Update from Equiano

In December I started routinely listening to an audio book while ironing (I confess, I iron my sheets and pillow cases, and as there was a steady stream of guests, that meant plenty of consistent listening time!). I'm in two minds as to whether I can really count it as "reading," but as it was unabridged, I'm allowing it. My first dabble with audiobooks has been A GOOD MAN IN AFRICA by William Boyd (read by Timothy Spall). This won a Whitbread for best first novel in 1981 and a Somerset Maugham the following year. I hated it.

Morgan Leafy, our "hero" is a cad, and so is just about everyone else. The only strong black African character, Adekunle, is a corrupt bully, and so it goes on... There's lots of bed-hopping, blackmail and office jealousy in the corridors of the British High Commission in Kinjanja. I suppose one can argue that it is a satire, sending up the mighty Commonwealth and its celebrated influence in Africa. And I suppose it does do all that. But, even for ironing, I was hoping for something a little meatier than a book most marked by the almost total non-presence of any real African character. Of course the argument would be that that is precisely the point - for those in colonial administration, the locals were an irrelevance. I know that, I just feel we've moved past that now. And perhaps that's it - that this is a book of its time? Perhaps it is cleverer than I am giving Boyd credit for, and I am just not in the mood. I still don't like it, and don't think it is prize-winning material. But Timothy Spall, as reader, was superb.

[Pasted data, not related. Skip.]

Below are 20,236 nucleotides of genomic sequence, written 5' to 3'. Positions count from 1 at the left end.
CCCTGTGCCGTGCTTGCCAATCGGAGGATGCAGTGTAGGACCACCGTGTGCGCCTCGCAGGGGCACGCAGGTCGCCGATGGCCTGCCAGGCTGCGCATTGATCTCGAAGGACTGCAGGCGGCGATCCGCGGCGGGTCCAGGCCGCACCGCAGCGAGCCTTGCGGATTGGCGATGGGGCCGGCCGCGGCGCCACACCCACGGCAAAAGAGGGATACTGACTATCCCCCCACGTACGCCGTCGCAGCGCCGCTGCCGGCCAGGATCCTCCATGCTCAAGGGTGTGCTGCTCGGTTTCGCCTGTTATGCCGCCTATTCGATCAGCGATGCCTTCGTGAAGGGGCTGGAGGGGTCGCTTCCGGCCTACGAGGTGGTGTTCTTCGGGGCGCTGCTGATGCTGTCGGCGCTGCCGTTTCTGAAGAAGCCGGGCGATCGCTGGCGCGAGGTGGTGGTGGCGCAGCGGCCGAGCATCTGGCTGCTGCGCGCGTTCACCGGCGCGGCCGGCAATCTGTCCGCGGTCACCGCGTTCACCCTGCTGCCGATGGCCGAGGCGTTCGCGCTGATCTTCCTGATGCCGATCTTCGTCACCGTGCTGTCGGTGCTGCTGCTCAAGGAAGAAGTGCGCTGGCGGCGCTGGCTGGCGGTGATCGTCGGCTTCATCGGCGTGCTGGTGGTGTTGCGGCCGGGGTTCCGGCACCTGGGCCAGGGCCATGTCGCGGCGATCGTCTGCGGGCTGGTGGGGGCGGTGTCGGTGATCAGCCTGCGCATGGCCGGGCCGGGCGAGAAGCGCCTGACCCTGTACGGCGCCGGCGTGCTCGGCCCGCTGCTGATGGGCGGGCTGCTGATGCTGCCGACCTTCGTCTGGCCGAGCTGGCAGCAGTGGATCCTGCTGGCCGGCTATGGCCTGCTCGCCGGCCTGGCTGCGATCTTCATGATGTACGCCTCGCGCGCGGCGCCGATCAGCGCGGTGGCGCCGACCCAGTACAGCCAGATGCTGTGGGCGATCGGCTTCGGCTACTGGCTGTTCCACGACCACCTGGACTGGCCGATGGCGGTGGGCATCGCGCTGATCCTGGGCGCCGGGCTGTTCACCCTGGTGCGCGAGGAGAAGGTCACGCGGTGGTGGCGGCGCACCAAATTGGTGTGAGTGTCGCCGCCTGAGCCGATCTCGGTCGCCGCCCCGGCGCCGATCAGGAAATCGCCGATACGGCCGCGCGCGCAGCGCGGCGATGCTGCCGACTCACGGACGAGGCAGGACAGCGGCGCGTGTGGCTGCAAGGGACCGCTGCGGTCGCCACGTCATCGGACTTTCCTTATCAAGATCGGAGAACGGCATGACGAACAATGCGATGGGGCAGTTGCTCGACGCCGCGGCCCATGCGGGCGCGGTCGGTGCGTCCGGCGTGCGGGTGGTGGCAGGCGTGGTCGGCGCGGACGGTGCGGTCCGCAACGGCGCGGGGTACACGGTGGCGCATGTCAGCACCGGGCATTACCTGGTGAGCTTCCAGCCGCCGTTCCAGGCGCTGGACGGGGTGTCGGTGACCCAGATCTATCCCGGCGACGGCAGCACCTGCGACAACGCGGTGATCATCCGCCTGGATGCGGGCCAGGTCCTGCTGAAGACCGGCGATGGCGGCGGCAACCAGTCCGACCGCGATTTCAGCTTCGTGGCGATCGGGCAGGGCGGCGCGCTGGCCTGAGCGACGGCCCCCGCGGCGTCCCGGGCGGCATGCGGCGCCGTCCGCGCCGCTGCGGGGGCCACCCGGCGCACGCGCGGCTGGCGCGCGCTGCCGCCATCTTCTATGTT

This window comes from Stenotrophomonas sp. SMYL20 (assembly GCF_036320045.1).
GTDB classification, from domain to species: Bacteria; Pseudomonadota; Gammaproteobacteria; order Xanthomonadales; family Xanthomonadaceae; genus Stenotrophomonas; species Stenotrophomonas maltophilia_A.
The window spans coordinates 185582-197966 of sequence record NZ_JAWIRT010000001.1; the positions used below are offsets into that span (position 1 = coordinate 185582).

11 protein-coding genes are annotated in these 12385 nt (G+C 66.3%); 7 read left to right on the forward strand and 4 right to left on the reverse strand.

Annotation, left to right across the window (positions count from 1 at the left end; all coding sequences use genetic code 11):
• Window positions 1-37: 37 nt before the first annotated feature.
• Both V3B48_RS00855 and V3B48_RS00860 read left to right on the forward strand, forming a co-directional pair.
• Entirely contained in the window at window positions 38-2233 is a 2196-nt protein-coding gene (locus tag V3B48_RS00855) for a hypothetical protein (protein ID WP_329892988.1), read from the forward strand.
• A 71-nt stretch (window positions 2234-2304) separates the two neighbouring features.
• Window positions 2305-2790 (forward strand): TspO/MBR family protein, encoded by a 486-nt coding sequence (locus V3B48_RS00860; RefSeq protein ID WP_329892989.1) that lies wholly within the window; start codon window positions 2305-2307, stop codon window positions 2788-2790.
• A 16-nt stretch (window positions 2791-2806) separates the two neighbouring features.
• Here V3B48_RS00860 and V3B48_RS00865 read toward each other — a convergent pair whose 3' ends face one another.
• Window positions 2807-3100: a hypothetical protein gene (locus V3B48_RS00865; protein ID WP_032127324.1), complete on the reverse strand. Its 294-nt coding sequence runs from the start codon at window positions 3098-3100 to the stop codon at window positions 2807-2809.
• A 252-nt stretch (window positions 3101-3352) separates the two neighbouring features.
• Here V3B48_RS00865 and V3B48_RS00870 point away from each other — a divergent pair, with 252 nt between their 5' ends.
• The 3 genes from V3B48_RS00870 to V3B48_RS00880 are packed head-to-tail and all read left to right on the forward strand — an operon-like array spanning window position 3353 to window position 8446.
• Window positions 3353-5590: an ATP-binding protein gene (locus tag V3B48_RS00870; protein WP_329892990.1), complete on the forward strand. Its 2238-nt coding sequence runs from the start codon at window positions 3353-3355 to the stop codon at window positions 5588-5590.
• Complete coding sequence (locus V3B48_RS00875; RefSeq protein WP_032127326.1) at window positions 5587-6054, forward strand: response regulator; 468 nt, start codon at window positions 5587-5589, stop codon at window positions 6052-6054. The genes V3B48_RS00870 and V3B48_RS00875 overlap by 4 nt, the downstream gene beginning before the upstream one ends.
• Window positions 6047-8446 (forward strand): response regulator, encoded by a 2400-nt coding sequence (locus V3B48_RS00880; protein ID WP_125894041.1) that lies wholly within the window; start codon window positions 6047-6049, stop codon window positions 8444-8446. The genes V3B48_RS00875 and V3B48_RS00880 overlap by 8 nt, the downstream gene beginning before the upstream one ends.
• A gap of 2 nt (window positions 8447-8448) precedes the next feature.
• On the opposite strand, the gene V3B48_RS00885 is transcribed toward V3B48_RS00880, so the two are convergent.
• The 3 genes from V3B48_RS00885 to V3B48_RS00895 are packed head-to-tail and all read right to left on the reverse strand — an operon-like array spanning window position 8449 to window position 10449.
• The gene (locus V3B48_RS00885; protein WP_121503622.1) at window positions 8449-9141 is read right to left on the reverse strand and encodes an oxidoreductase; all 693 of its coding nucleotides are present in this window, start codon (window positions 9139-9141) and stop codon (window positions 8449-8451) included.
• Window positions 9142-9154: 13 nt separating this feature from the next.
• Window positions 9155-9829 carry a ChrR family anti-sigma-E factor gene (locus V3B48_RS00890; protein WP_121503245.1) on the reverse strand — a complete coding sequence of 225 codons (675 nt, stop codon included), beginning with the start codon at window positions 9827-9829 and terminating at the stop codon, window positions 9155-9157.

This has been cross-posted, with some minor adjustments, on my blog http://equianos.blogspot.com/2008/01/in-december-i-started-routinely.html